In Wisconsin, teachers unions are hoping a former educator will oust their longtime foe, Scott Walker. In Arizona, a school voucher program is on the ballot — though school choice advocates aren’t happy about it. And across the country, local school board races, dozens of governors’ elections, and the fight for Congress are all set to shape education policy for years to come.
Get Out the (Teen) Vote
How school shootings, Trump, and campus activism are shaping civic engagement
(EWA Radio: Episode 188)
What’s on the minds of teens eligible to vote for the first time this year? Where do they get the news and information that’s shaping their views of candidates? How have their families, school experiences, and recent current events like the Parkland school shooting and President Trump’s agenda influenced their political awareness? Alyson Klein of Education Week takes us inside the publication’s new poll of voters ages 18 and 19, sharing insights from follow-up interviews with some survey respondents.
Tomorrow is Election Day, in case you haven’t been conscious lately. While education may not be a top issue driving people to the polls (according to one POLITICO/Morning Consult poll) and may have been far overshadowed by health care on the campaign trail, it has been a talker in many state and federal races.
Young voters are in the spotlight this election as onlookers wonder if they will turn out in larger numbers than in the past. Just 22 percent of young people voted in the 2014 midterms, the lowest rate of any age group.
A new survey from the Education Week Research Center set out to better understand the youngest of youth voters, 18- and 19-year-olds. Results from more than a thousand respondents showed many young voters are suburban, identify as liberal and cite school shootings as their top concern.
Unless you’ve been living under a rock, you’ve probably heard that the 2018 election is on Tuesday. So what are the big issues? Which state races should you be paying attention to? What about congressional races? And what will the outcome of the election mean for the Every Student Succeeds Act and U.S. Secretary of Education Betsy DeVos?
We’ve got you covered.
Republicans are expected to retain control of the Senate, although education is playing in some tight races. The massacre at Marjory Stoneman Douglas High School is an especially hot issue in Florida.
In Oklahoma, nearly 100 current and former educators put their names on the primary ballot. At least two of those educators were inspired by the same moment during that state’s teacher walkouts.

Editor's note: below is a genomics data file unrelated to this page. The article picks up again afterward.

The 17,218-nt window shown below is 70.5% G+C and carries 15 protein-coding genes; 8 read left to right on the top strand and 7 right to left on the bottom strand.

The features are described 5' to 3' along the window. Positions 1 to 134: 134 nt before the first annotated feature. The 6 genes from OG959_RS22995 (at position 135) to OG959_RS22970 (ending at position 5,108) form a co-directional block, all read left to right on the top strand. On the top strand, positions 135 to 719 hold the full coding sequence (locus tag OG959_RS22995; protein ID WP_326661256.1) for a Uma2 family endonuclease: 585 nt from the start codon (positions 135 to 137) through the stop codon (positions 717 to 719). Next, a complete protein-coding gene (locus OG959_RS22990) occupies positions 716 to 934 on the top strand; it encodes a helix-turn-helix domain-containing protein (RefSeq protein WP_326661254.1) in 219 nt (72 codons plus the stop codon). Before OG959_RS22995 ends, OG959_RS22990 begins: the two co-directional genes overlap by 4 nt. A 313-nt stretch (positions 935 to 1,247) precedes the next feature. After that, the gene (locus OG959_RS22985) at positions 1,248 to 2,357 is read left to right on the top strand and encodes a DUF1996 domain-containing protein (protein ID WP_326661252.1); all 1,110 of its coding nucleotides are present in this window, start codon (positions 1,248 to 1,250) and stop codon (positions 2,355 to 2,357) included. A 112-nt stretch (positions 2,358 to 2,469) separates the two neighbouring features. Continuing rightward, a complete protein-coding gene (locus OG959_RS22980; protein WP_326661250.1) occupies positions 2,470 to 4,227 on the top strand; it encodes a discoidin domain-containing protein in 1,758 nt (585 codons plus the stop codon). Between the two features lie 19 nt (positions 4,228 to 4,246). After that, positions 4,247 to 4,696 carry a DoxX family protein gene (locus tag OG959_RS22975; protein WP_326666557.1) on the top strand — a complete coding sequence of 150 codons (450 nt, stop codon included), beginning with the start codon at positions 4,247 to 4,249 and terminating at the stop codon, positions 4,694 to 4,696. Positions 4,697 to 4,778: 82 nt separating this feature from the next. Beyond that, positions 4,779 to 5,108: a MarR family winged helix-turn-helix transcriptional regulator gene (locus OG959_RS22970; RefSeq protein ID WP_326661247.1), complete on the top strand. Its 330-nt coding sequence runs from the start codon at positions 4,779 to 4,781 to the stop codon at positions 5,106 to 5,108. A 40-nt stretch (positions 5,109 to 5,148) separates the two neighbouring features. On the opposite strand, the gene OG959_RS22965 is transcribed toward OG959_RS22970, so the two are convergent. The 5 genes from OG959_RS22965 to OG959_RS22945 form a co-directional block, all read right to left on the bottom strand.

Republican Kevin Stitt wants a teacher pay increase included in next year’s state education budget, while Democrat Drew Edmondson is willing to hold off for at least a year on another salary increase for educators, the gubernatorial candidates said Wednesday.
In its proposed Fiscal Year 2020 budget, the state Board of Education included $440 million in new annual spending for the school funding formula, school counselors, alternative education programs and other support services.
The department’s proposed budget does not include an increase in teacher pay.
Teachers say they are more than frustrated about rising health care costs, stagnant state funding for education and what they see as constant attacks on their profession.
They’re angry. And they’re organized.
Across the country, educators have been building momentum toward improving education funding through walkouts and political rallies. In places like Oklahoma and West Virginia they’ve successfully pressured legislators for better salaries and funding and even voted some officials out of office.
What’s Motivating Teens to Vote?
Education Week survey, national polls offer insights into young voters
In a new national survey, concern about the February shootings at a high school in Parkland, Fla., was the top reason cited by eligible teen voters as motivating them to cast a ballot. And students who said they had taken civics classes were also more likely to say they planned to exercise their right to vote in the midterm elections.
U.S. Education Secretary Betsy DeVos suspended her political giving when she joined the Trump administration in 2017, but her husband and other family members remain prolific GOP contributors as they donate vast sums prior to Tuesday’s mid-term election.
The DeVos name has become a pejorative rallying cry for Democrats who bemoan the family’s long-running influence over state and federal education policy. But their continued political giving could be critical in Republicans retaining control of legislative or congressional chambers.